The Dark Side of the Enlightenment by John V. Fleming
Wizards, Alchemists, and Spiritual Seekers in the Age of Reason

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Is he simply pointing out that certain occult practices survived well into what he calls the "Enlightenment period", a purely chronological category, or is he making a much more far-reaching claim about the internal contradictions of Enlightenment thought? Unfortunately, this book never properly confronts that question, let alone answers it.
-Guardian

Synopsis

Why spiritual and supernatural yearnings, even investigations into the occult, flourished in the era of rationalist philosophy.


In The Dark Side of the Enlightenment, John V. Fleming shows how the impulses of the European Enlightenment—generally associated with great strides in the liberation of human thought from superstition and traditional religion—were challenged by tenacious religious ideas or channeled into the “darker” pursuits of the esoteric and the occult. His engaging topics include the stubborn survival of the miraculous, the Enlightenment roles of Rosicrucianism and Freemasonry, and the widespread pursuit of magic and alchemy.

Though we tend not to associate what was once called alchemy with what we now call chemistry, Fleming shows that the difference is merely one of linguistic modernization. Alchemy was once the chemistry, of Arabic derivation, and its practitioners were among the principal scientists and physicians of their ages. No point is more important for understanding the strange and fascinating figures in this book than the prestige of alchemy among the learned men of the age.


Fleming follows some of these complexities and contradictions of the “Age of Lights” into the biographies of two of its extraordinary offspring. The first is the controversial wizard known as Count Cagliostro, the “Egyptian” freemason, unconventional healer, and alchemist known most infamously for his ambiguous association with the Affair of the Diamond Necklace, which history has viewed as among the possible harbingers of the French Revolution and a major contributing factor in the growing unpopularity of Marie Antoinette. Fleming also reviews the career of Julie de Krüdener, the sentimental novelist, Pietist preacher, and political mystic who would later become notorious as a prophet.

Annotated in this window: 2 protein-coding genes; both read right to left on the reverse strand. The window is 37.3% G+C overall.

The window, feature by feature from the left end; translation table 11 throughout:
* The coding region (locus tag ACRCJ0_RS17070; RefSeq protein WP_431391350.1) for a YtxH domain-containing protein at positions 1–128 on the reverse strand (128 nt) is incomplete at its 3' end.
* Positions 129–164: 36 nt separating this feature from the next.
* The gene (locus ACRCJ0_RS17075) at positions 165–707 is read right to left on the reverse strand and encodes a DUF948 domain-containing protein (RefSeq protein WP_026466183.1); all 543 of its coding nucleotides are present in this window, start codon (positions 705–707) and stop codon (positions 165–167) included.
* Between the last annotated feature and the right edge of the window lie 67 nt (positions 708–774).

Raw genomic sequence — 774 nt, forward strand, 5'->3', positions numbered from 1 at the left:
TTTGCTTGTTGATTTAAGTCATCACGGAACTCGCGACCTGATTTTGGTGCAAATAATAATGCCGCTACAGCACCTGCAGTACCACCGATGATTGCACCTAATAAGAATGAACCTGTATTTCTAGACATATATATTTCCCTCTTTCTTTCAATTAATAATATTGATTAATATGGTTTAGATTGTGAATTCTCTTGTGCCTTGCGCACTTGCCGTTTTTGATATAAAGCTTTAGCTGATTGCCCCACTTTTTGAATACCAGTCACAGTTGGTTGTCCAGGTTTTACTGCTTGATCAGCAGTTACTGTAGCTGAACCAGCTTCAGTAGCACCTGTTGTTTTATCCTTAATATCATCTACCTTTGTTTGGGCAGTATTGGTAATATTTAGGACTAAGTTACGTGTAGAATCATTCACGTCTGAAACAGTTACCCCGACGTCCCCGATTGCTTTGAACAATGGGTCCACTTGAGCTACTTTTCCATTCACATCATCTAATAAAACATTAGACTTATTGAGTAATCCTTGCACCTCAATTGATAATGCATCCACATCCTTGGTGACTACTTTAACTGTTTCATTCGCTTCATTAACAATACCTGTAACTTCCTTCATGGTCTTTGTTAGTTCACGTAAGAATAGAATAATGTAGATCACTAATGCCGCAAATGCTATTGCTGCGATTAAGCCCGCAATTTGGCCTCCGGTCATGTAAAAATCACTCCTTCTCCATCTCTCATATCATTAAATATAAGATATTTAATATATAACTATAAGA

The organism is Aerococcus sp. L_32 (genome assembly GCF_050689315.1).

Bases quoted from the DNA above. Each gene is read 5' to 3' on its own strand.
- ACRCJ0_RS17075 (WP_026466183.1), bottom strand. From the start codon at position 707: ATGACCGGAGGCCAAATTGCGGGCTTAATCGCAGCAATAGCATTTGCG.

Impressively researched and wonderfully erudite, this rich narrative history sheds light on some lesser-known mental extravagances and beliefs of the Enlightenment era and brings to life some of the most extraordinary characters ever encountered either in history or fiction.

 

About John V. Fleming

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John V. Fleming, a Fellow of the American Academy of Arts and Sciences, taught humanistic studies at Princeton University for forty years. He is the author of The Anti-Communist Manifestos: Four Books That Shaped the Cold War. He lives in Princeton, New Jersey.
 
Published July 22, 2013 by W. W. Norton & Company. 433 pages
Genres: History, Religion & Spirituality, Science Fiction & Fantasy. Non-fiction
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Critic reviews for The Dark Side of the Enlightenment
All: 2 | Positive: 1 | Negative: 1

Guardian

Above average
Reviewed by Jonathan Derbyshire on Aug 09 2013

Is he simply pointing out that certain occult practices survived well into what he calls the "Enlightenment period", a purely chronological category, or is he making a much more far-reaching claim about the internal contradictions of Enlightenment thought? Unfortunately, this book never properly confronts that question, let alone answers it.

Read Full Review of The Dark Side of the Enlighte... | See more reviews from Guardian

Kirkus

Good
on May 04 2013

Learned, sophisticated and amusing at times—and invariably enlightening.

Read Full Review of The Dark Side of the Enlighte... | See more reviews from Kirkus

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